Taking leave of our consensus

Consensus Process

Tree Bressen, guest-posting at Dave Pollard’s “How to Save the World” blog, has a helpful summary of consensus process mistakes and barriers, and how to avoid them. This is a followup to Pollard’s earlier post, “When Consensus Doesn’t Work.”

In my experience, a good first step is to admin that consensus is hard, in fact that all social/communication processes are difficult. To have a productive meeting resulting in a decision by consensus requires leadership, and the leader’s agenda should be more about achieving consensus than getting a particular result. The word for this kind of leadership is facilitation. A good facilitator parks her ego outside the door, and has no preferred outcome other than consensus. One reason the consensus process is hard is that the facilitation mind-set is hard to develop. The set of consensus mistakes presented by Bressen could also be characterized as signs of poor facilitation. E.g. “when the facilitator is also the person offering information and context on an issue, it lessens safety for those who may disagree with the general thrust, putting them immediately on the defensive.”

A truly democratic political process would require a facilitated conversation producing consensus decisions. This is what I see the Occupy groups trying to do with General Assemblies; their success would depend on the quality of emergent leadership and the degree to which the emergent leaders understand facilitation and consensus. Occupy points to a crucial issue, that political leaders are not leading by consensus, and their decisions are driven by self-interest rather than commitment to greater good of all. Political self-interest is always present, but consider Plunkitt’s concept of “honest graft.” In a meeting run by a selfish leader, dissatisfaction is probable and mutiny is always possible, especially where there’s a strong expectation that leadership will honor consensus. In the national ongoing “meeting” that is U.S. politics, I would argue that consensus is broken and backlash is likely unless leaders left and right start listening to the real concerns of real people.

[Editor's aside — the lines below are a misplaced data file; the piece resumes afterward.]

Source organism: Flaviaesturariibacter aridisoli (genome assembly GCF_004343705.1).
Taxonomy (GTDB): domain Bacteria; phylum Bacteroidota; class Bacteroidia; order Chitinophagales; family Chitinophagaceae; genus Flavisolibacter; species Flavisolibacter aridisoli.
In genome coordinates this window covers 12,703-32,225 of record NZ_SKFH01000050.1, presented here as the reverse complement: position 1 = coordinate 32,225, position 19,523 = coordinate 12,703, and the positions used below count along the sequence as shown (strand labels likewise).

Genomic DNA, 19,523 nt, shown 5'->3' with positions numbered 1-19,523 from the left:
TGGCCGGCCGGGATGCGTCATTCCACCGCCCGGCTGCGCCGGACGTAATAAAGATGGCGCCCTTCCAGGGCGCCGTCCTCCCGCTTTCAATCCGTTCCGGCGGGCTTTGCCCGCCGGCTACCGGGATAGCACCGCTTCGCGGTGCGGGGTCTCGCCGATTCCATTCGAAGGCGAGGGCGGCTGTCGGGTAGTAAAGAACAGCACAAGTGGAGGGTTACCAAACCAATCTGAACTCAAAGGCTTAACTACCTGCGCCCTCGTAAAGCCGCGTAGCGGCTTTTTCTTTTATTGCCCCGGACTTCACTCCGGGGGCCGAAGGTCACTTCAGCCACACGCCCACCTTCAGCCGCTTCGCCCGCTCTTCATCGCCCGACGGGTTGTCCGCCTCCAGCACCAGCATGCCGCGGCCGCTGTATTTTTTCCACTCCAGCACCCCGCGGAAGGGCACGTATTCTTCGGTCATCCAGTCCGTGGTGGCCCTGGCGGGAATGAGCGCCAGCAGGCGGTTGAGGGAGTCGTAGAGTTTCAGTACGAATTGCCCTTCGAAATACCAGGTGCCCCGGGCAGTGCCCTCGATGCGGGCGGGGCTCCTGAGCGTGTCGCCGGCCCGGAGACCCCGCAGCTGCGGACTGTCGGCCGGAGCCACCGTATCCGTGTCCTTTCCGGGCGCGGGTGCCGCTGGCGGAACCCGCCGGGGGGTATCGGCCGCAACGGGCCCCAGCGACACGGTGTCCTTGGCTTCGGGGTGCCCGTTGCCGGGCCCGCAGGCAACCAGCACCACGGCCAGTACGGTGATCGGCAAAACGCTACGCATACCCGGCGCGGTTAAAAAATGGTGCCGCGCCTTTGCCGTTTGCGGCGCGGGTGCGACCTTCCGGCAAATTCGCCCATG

How should the Internet be governed?

This piece hints at the politicization of the Internet and the complexity of its future. The Internet Corporation for Assigned Names and Numbers (ICANN) is the closest thing we have to “Internet governance.” It’s the organization that coordinates the standards and processes associated with Internet addresses – the assigned names and numbers referenced in the organization’s name. In “ICANN’s ‘Unelected’ Crisis” Michael Roberts write about the controversy over ICANN’s unelected leadership and multistakeholder model. “If ICANN is to maintain its quasi-independence, a hard boiled, Kissinger-like brand of pragmatic statesmanship will be necessary.” [Link]